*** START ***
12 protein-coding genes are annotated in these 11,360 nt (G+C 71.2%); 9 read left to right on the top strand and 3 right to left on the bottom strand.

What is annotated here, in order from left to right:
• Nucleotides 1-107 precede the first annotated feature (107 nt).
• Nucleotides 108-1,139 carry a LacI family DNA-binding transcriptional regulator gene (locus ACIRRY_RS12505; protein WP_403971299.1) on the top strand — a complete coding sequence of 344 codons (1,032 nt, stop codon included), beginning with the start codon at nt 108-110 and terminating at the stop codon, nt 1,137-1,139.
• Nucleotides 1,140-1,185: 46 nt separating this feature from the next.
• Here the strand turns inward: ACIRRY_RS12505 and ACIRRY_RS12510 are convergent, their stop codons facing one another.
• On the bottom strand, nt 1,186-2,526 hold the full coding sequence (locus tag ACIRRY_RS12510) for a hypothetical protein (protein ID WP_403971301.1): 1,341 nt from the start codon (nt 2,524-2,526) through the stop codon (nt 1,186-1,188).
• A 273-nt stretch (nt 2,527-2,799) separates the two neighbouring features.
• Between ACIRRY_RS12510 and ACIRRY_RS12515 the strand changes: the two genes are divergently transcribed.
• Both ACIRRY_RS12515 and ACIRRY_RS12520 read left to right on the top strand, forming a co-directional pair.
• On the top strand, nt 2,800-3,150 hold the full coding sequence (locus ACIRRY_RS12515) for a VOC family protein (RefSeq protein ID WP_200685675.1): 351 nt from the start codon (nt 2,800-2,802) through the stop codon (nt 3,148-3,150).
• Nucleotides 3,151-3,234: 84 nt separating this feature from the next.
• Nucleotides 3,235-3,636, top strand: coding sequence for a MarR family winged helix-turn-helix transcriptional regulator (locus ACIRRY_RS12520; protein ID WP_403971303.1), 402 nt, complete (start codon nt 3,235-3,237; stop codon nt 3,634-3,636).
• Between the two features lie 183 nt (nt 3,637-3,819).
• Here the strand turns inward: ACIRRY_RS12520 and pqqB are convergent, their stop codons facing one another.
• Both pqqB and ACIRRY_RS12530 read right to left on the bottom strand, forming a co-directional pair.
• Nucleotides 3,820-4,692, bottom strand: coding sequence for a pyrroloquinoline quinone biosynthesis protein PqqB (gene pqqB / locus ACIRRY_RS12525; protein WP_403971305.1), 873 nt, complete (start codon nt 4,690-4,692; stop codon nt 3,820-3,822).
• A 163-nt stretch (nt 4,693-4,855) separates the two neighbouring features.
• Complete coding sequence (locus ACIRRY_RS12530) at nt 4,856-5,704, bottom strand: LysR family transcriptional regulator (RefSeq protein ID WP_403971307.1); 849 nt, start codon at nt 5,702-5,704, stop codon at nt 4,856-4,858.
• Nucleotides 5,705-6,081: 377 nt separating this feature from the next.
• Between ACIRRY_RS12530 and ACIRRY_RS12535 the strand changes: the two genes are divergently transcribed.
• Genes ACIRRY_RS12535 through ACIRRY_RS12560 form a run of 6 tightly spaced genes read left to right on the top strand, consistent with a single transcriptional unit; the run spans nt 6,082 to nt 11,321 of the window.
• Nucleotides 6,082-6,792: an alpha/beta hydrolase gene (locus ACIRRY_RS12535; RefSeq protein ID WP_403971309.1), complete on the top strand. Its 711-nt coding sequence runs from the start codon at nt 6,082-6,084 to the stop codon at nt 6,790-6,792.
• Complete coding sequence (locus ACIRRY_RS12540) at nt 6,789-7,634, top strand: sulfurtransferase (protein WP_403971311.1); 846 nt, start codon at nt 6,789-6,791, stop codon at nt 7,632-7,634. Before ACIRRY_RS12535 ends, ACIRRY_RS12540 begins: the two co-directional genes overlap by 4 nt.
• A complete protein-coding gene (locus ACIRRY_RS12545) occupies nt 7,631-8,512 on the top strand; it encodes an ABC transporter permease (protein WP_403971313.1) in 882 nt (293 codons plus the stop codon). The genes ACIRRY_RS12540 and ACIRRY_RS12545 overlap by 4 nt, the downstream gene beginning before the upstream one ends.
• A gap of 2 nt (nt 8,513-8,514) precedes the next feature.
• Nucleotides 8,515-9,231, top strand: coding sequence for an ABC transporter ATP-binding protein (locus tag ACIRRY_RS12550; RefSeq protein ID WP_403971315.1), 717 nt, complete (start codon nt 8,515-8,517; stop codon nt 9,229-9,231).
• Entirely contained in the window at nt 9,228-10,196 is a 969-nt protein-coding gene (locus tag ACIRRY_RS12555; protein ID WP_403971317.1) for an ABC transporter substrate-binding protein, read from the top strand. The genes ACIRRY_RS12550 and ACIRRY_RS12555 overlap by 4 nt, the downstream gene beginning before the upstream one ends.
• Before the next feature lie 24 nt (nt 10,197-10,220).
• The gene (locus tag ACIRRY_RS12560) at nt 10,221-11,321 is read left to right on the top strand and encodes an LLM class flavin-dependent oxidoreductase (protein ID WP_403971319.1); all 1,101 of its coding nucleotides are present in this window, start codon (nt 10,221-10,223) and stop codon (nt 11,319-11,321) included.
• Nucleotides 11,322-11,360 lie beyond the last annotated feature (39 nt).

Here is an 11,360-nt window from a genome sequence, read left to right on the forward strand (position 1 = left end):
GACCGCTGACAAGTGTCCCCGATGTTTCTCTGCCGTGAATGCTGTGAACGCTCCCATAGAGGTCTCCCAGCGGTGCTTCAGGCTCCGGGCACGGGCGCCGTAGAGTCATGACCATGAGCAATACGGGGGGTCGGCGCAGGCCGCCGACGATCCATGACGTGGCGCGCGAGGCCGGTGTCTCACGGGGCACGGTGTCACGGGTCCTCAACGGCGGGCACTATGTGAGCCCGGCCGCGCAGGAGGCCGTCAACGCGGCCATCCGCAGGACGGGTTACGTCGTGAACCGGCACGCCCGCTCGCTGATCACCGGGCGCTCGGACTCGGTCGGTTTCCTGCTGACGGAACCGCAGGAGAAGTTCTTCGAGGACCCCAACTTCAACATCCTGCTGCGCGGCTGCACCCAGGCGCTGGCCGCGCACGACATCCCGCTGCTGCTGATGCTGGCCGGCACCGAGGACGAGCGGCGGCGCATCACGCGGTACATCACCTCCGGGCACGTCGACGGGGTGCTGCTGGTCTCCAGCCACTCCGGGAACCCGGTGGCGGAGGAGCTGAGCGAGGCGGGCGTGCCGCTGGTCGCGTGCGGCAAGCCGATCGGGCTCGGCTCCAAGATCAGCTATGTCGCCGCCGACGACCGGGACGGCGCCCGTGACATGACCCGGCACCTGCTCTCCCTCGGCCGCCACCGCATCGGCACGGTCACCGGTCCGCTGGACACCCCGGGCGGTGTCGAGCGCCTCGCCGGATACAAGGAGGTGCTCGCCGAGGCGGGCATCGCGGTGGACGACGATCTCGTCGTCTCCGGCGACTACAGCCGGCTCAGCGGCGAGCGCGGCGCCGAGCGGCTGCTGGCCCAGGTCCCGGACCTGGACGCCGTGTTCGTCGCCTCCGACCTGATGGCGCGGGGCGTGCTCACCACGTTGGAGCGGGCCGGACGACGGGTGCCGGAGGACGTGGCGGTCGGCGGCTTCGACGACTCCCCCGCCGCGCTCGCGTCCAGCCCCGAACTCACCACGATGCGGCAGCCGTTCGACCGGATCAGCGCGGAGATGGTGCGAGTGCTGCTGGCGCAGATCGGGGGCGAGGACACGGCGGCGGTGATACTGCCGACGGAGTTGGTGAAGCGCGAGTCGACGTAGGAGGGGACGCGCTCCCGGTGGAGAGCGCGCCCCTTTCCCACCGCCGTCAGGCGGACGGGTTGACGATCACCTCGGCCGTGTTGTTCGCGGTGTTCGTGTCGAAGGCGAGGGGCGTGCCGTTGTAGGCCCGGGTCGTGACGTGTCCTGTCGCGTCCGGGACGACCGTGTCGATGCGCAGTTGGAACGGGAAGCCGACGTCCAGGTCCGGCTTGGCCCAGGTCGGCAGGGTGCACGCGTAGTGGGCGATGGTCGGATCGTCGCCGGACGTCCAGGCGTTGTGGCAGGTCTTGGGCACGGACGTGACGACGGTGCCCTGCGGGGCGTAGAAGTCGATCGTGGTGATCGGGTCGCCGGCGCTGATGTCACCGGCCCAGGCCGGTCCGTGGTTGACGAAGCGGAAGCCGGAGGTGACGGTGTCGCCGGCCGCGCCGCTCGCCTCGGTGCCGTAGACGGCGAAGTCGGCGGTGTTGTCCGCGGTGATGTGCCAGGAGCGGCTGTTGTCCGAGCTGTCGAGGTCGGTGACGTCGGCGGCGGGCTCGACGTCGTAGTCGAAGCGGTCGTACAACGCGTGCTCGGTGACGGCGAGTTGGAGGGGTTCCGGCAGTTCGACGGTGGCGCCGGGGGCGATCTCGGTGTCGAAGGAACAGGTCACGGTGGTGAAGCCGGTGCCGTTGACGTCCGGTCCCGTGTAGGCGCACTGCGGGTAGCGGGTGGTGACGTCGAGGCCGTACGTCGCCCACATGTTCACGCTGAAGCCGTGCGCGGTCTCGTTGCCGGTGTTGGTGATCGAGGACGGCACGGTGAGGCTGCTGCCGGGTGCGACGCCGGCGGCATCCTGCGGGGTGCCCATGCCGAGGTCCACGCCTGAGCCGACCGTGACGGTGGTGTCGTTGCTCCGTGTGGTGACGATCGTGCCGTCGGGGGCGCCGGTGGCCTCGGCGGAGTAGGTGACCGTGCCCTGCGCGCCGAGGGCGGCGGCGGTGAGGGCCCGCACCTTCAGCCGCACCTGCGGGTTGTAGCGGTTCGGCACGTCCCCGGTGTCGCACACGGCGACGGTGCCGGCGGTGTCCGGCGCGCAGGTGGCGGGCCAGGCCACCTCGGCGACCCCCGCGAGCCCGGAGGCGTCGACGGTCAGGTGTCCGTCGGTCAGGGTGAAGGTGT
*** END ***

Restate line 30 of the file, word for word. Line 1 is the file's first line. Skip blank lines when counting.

• The gene (locus tag ACIRRY_RS12560) at nt 10,221-11,321 is read left to right on the top strand and encodes an LLM class flavin-dependent oxidoreductase (protein ID WP_403971319.1); all 1,101 of its coding nucleotides are present in this window, start codon (nt 10,221-10,223) and stop codon (nt 11,319-11,321) included.